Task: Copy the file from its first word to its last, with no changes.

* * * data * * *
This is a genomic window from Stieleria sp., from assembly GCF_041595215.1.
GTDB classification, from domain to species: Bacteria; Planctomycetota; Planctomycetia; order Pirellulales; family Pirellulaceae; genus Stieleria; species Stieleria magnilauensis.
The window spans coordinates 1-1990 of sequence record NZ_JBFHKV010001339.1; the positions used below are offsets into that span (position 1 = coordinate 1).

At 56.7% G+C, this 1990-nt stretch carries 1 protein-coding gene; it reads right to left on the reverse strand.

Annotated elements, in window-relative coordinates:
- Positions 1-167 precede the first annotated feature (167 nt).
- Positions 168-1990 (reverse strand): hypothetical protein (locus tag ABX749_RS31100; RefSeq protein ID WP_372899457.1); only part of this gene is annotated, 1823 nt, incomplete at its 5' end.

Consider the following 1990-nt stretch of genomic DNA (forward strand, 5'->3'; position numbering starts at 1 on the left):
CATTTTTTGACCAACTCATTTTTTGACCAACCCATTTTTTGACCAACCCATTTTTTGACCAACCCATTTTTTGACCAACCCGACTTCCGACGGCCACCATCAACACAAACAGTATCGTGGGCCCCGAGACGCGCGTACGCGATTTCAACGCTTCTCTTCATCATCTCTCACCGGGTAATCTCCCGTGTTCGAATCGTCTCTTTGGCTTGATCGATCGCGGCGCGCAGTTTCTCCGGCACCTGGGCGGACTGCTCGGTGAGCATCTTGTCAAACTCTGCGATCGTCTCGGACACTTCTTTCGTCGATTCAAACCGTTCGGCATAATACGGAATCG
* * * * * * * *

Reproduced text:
This is a genomic window from Stieleria sp., from assembly GCF_041595215.1.
GTDB classification, from domain to species: Bacteria; Planctomycetota; Planctomycetia; order Pirellulales; family Pirellulaceae; genus Stieleria; species Stieleria magnilauensis.
The window spans coordinates 1-1990 of sequence record NZ_JBFHKV010001339.1; the positions used below are offsets into that span (position 1 = coordinate 1).

At 56.7% G+C, this 1990-nt stretch carries 1 protein-coding gene; it reads right to left on the reverse strand.

Annotated elements, in window-relative coordinates:
- Positions 1-167 precede the first annotated feature (167 nt).
- Positions 168-1990 (reverse strand): hypothetical protein (locus tag ABX749_RS31100; RefSeq protein ID WP_372899457.1); only part of this gene is annotated, 1823 nt, incomplete at its 5' end.

Consider the following 1990-nt stretch of genomic DNA (forward strand, 5'->3'; position numbering starts at 1 on the left):
CATTTTTTGACCAACTCATTTTTTGACCAACCCATTTTTTGACCAACCCATTTTTTGACCAACCCATTTTTTGACCAACCCGACTTCCGACGGCCACCATCAACACAAACAGTATCGTGGGCCCCGAGACGCGCGTACGCGATTTCAACGCTTCTCTTCATCATCTCTCACCGGGTAATCTCCCGTGTTCGAATCGTCTCTTTGGCTTGATCGATCGCGGCGCGCAGTTTCTCCGGCACCTGGGCGGACTGCTCGGTGAGCATCTTGTCAAACTCTGCGATCGTCTCGGACACTTCTTTCGTCGATTCAAACCGTTCGGCATAATACGGAATCG